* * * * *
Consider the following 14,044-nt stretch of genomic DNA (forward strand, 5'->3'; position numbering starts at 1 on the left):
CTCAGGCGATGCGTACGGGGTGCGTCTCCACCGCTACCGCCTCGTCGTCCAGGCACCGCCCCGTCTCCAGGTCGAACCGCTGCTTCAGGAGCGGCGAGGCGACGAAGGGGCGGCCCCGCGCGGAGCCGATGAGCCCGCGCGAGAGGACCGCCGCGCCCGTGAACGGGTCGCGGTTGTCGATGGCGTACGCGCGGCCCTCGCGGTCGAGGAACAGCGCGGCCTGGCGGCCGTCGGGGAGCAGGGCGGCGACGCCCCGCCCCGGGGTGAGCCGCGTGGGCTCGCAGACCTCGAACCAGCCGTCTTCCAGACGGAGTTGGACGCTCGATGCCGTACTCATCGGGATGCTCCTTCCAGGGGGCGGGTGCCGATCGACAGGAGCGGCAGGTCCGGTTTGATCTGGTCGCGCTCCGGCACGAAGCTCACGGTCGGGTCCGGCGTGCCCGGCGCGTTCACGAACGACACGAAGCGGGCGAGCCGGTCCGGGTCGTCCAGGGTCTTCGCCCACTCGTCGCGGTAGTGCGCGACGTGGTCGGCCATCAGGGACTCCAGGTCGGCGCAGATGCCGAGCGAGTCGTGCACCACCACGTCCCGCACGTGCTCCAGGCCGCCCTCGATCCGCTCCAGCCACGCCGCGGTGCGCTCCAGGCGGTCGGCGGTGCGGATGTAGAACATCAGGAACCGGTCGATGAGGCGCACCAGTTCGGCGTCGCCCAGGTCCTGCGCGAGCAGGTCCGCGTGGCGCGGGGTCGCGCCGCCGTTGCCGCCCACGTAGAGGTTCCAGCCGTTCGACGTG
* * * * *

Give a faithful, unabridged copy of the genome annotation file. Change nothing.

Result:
Consider the following 14,044-nt stretch of genomic DNA (forward strand, 5'->3'; position numbering starts at 1 on the left):
CTCAGGCGATGCGTACGGGGTGCGTCTCCACCGCTACCGCCTCGTCGTCCAGGCACCGCCCCGTCTCCAGGTCGAACCGCTGCTTCAGGAGCGGCGAGGCGACGAAGGGGCGGCCCCGCGCGGAGCCGATGAGCCCGCGCGAGAGGACCGCCGCGCCCGTGAACGGGTCGCGGTTGTCGATGGCGTACGCGCGGCCCTCGCGGTCGAGGAACAGCGCGGCCTGGCGGCCGTCGGGGAGCAGGGCGGCGACGCCCCGCCCCGGGGTGAGCCGCGTGGGCTCGCAGACCTCGAACCAGCCGTCTTCCAGACGGAGTTGGACGCTCGATGCCGTACTCATCGGGATGCTCCTTCCAGGGGGCGGGTGCCGATCGACAGGAGCGGCAGGTCCGGTTTGATCTGGTCGCGCTCCGGCACGAAGCTCACGGTCGGGTCCGGCGTGCCCGGCGCGTTCACGAACGACACGAAGCGGGCGAGCCGGTCCGGGTCGTCCAGGGTCTTCGCCCACTCGTCGCGGTAGTGCGCGACGTGGTCGGCCATCAGGGACTCCAGGTCGGCGCAGATGCCGAGCGAGTCGTGCACCACCACGTCCCGCACGTGCTCCAGGCCGCCCTCGATCCGCTCCAGCCACGCCGCGGTGCGCTCCAGGCGGTCGGCGGTGCGGATGTAGAACATCAGGAACCGGTCGATGAGGCGCACCAGTTCGGCGTCGCCCAGGTCCTGCGCGAGCAGGTCCGCGTGGCGCGGGGTCGCGCCGCCGTTGCCGCCCACGTAGAGGTTCCAGCCGTTCGACGTG